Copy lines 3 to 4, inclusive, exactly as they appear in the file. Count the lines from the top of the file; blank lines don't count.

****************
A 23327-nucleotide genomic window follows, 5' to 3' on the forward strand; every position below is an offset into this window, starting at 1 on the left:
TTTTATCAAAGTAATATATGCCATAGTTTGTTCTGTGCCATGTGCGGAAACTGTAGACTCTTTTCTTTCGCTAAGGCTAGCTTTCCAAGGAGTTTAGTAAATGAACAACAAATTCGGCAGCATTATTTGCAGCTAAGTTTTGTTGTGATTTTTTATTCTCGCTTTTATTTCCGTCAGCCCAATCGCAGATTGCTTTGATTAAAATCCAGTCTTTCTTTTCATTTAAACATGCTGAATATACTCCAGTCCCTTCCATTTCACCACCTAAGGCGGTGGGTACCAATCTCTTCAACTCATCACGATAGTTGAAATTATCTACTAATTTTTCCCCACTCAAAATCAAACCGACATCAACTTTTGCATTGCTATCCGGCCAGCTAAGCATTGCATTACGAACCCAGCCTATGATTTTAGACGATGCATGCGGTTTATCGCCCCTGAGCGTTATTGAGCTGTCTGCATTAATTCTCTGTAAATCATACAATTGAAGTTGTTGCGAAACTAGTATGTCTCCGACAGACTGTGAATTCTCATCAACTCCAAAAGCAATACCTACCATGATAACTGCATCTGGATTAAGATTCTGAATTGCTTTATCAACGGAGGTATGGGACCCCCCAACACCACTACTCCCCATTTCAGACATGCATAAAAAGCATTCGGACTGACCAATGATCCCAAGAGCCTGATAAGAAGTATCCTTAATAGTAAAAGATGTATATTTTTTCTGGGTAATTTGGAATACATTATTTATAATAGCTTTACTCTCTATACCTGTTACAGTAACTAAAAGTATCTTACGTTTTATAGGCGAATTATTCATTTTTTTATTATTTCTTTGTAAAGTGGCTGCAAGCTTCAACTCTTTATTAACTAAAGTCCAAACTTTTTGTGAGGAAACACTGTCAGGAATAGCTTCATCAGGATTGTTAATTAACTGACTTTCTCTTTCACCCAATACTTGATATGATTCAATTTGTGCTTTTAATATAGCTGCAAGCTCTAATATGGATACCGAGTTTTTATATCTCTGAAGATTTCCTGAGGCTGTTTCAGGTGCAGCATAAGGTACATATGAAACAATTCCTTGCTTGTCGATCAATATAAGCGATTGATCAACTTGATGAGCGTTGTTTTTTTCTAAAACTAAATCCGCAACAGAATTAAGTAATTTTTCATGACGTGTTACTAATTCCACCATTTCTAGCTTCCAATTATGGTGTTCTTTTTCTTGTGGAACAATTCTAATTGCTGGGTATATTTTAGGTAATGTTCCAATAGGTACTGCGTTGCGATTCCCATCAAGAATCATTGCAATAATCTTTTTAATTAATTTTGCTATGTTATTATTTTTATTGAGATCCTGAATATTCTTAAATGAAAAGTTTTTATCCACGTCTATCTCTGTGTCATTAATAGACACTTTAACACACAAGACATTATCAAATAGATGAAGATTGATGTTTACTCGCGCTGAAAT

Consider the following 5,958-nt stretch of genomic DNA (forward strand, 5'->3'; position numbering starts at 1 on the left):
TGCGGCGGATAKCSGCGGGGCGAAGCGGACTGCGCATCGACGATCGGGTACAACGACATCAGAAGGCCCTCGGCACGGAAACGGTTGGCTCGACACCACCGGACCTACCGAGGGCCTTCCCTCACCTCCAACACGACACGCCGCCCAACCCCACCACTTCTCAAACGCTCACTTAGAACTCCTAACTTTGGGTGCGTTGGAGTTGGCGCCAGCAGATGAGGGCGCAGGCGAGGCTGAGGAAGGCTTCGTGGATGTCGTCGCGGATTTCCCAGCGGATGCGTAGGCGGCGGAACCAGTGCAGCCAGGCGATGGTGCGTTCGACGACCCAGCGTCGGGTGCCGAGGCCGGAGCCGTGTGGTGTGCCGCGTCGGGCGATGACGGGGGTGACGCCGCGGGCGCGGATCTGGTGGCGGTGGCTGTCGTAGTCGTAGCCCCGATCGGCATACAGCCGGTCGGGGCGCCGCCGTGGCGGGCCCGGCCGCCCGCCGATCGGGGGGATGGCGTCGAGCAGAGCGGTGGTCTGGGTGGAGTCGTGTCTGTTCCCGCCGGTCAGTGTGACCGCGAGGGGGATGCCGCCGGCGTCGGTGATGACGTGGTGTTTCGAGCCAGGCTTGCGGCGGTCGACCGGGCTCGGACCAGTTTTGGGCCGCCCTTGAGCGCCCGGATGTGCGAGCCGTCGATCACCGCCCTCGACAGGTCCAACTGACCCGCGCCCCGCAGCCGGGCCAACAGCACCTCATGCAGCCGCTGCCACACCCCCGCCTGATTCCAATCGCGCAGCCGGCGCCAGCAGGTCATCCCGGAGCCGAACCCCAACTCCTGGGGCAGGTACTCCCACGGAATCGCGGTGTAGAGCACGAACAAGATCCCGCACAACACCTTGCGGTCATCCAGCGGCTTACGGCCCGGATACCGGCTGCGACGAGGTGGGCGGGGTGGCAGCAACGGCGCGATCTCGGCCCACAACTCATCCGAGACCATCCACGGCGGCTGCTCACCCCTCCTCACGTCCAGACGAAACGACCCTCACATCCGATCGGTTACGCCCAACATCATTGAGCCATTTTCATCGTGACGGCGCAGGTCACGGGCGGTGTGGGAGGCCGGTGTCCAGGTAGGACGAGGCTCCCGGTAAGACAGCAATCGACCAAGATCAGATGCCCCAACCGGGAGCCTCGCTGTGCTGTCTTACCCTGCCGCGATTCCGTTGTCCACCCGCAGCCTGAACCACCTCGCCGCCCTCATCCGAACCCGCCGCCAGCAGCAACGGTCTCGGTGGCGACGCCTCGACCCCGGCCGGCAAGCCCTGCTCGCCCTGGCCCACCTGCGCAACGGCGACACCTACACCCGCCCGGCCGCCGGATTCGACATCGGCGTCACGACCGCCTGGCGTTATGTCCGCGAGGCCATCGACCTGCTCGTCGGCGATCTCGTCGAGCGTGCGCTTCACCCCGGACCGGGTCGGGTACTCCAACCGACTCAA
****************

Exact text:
Consider the following 5,958-nt stretch of genomic DNA (forward strand, 5'->3'; position numbering starts at 1 on the left):
TGCGGCGGATAKCSGCGGGGCGAAGCGGACTGCGCATCGACGATCGGGTACAACGACATCAGAAGGCCCTCGGCACGGAAACGGTTGGCTCGACACCACCGGACCTACCGAGGGCCTTCCCTCACCTCCAACACGACACGCCGCCCAACCCCACCACTTCTCAAACGCTCACTTAGAACTCCTAACTTTGGGTGCGTTGGAGTTGGCGCCAGCAGATGAGGGCGCAGGCGAGGCTGAGGAAGGCTTCGTGGATGTCGTCGCGGATTTCCCAGCGGATGCGTAGGCGGCGGAACCAGTGCAGCCAGGCGATGGTGCGTTCGACGACCCAGCGTCGGGTGCCGAGGCCGGAGCCGTGTGGTGTGCCGCGTCGGGCGATGACGGGGGTGACGCCGCGGGCGCGGATCTGGTGGCGGTGGCTGTCGTAGTCGTAGCCCCGATCGGCATACAGCCGGTCGGGGCGCCGCCGTGGCGGGCCCGGCCGCCCGCCGATCGGGGGGATGGCGTCGAGCAGAGCGGTGGTCTGGGTGGAGTCGTGTCTGTTCCCGCCGGTCAGTGTGACCGCGAGGGGGATGCCGCCGGCGTCGGTGATGACGTGGTGTTTCGAGCCAGGCTTGCGGCGGTCGACCGGGCTCGGACCAGTTTTGGGCCGCCCTTGAGCGCCCGGATGTGCGAGCCGTCGATCACCGCCCTCGACAGGTCCAACTGACCCGCGCCCCGCAGCCGGGCCAACAGCACCTCATGCAGCCGCTGCCACACCCCCGCCTGATTCCAATCGCGCAGCCGGCGCCAGCAGGTCATCCCGGAGCCGAACCCCAACTCCTGGGGCAGGTACTCCCACGGAATCGCGGTGTAGAGCACGAACAAGATCCCGCACAACACCTTGCGGTCATCCAGCGGCTTACGGCCCGGATACCGGCTGCGACGAGGTGGGCGGGGTGGCAGCAACGGCGCGATCTCGGCCCACAACTCATCCGAGACCATCCACGGCGGCTGCTCACCCCTCCTCACGTCCAGACGAAACGACCCTCACATCCGATCGGTTACGCCCAACATCATTGAGCCATTTTCATCGTGACGGCGCAGGTCACGGGCGGTGTGGGAGGCCGGTGTCCAGGTAGGACGAGGCTCCCGGTAAGACAGCAATCGACCAAGATCAGATGCCCCAACCGGGAGCCTCGCTGTGCTGTCTTACCCTGCCGCGATTCCGTTGTCCACCCGCAGCCTGAACCACCTCGCCGCCCTCATCCGAACCCGCCGCCAGCAGCAACGGTCTCGGTGGCGACGCCTCGACCCCGGCCGGCAAGCCCTGCTCGCCCTGGCCCACCTGCGCAACGGCGACACCTACACCCGCCCGGCCGCCGGATTCGACATCGGCGTCACGACCGCCTGGCGTTATGTCCGCGAGGCCATCGACCTGCTCGTCGGCGATCTCGTCGAGCGTGCGCTTCACCCCGGACCGGGTCGGGTACTCCAACCGACTCAA